Lady Politic Would-be is the wife of the English tourist. She affects strange airs and talks constantly. She is very shallow and not very intelligent. Her constant empty chatter is so offensive to Volpone that he would rather lose money than have to listen to her one more moment. She is unreasonably jealous and acts the fool when told her husband is having an affair with Celia. Lady Politic Would-be gives false testimony at the first trial, and thus, she helps save Volpone. She tries to hide her mental defects behind cosmetics and dress.
Mosca (also called The Gadfly) is Volpone's flatterer, who plots against everyone else. He is malicious but also very witty. It is Mosca's job to convince each gift-giver that he or she will be the honored recipient of Volpone's will. Mosca carries out Volpone's plans, but he also conceives of pranks that take his master's plots just one step further. Mosca teases his master with descriptions of Celia, playing upon Volpone's desire for the woman, and ultimately leading to the collapse of the plots. Mosca is in love with himself, and like many men who are wrapped up in their own ego, Mosca underestimates his master. Whereas, Volpone loses with dignity, Mosca whines and curses as he is dragged away at the play's end. As a commoner, his punishment is more severe then Volpone's, and thus, Mosca pays a greater price for his greater plotting.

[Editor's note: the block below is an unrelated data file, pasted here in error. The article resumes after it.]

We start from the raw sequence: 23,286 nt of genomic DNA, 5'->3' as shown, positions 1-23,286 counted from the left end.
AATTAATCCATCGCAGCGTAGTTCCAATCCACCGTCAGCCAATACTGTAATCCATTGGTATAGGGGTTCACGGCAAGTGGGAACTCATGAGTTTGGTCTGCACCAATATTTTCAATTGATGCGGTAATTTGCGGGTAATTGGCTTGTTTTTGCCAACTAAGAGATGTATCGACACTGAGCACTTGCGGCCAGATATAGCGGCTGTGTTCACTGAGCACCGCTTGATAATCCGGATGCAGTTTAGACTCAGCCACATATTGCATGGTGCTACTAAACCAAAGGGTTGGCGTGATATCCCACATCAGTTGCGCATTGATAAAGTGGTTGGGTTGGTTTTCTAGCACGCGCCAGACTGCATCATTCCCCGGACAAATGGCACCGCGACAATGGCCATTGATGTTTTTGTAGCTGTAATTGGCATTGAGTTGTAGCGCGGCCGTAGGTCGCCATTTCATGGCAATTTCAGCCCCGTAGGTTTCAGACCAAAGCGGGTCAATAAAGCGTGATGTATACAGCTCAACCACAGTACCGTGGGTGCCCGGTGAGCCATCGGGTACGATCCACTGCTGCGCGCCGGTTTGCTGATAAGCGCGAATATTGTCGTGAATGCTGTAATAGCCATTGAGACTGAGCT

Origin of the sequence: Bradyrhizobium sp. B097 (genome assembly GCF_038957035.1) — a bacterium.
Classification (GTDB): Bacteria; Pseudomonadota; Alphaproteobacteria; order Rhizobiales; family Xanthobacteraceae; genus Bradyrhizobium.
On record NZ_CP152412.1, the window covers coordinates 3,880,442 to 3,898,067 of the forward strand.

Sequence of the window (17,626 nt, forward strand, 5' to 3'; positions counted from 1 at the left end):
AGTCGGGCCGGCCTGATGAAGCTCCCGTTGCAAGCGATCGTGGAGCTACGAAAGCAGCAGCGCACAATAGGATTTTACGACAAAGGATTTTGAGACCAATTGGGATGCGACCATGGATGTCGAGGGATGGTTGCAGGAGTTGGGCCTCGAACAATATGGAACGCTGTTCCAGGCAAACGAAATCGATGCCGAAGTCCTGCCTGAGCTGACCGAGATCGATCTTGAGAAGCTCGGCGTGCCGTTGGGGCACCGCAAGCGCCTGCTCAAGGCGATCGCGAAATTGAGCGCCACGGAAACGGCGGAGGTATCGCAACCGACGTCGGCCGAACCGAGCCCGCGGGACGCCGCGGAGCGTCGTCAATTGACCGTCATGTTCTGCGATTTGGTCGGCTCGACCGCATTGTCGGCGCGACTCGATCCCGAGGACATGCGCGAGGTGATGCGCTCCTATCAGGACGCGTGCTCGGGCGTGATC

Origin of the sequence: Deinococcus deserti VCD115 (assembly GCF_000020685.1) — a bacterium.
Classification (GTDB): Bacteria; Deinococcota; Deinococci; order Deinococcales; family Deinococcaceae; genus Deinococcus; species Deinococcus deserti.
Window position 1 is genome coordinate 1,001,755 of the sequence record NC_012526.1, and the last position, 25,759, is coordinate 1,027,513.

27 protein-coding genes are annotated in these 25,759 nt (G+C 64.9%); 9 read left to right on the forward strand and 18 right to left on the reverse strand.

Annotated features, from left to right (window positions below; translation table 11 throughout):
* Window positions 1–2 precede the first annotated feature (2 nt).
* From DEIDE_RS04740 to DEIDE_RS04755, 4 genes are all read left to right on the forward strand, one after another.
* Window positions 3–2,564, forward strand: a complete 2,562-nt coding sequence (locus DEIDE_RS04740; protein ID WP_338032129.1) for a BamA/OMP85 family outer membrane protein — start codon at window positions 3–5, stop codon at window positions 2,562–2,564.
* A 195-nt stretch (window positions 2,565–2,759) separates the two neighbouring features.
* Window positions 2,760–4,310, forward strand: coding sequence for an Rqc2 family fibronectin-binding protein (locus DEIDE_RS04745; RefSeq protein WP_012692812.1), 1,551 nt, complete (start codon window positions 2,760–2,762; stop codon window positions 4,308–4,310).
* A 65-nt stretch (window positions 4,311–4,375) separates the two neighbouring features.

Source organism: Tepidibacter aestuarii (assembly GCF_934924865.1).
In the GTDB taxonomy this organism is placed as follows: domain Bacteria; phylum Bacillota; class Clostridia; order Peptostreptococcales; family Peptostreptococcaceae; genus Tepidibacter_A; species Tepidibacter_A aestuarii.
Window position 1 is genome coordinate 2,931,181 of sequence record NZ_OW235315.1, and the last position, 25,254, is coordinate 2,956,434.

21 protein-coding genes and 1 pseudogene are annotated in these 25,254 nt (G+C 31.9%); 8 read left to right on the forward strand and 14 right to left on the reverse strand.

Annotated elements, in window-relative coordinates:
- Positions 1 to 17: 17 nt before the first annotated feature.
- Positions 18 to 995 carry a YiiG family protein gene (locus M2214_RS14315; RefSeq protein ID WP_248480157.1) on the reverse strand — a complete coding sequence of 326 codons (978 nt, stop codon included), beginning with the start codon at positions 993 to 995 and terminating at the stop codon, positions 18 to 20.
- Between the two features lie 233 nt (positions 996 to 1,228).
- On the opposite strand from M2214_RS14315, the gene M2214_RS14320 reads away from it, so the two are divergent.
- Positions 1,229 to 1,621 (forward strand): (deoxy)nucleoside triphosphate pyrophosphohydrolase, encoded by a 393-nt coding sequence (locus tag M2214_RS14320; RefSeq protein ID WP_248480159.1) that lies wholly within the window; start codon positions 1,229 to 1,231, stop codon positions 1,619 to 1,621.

Nano is a dwarf, one of the freaks that Volpone keeps in his household for amusement, whose sole purpose seems to be the entertainment and flattery of Volpone. Nano, Castrone, and Androgyno's appearance in Act I is devised by Mosca as a way to further integrate himself into Volpone's good favor. The trio reappear later in the play when Volpone needs distracting.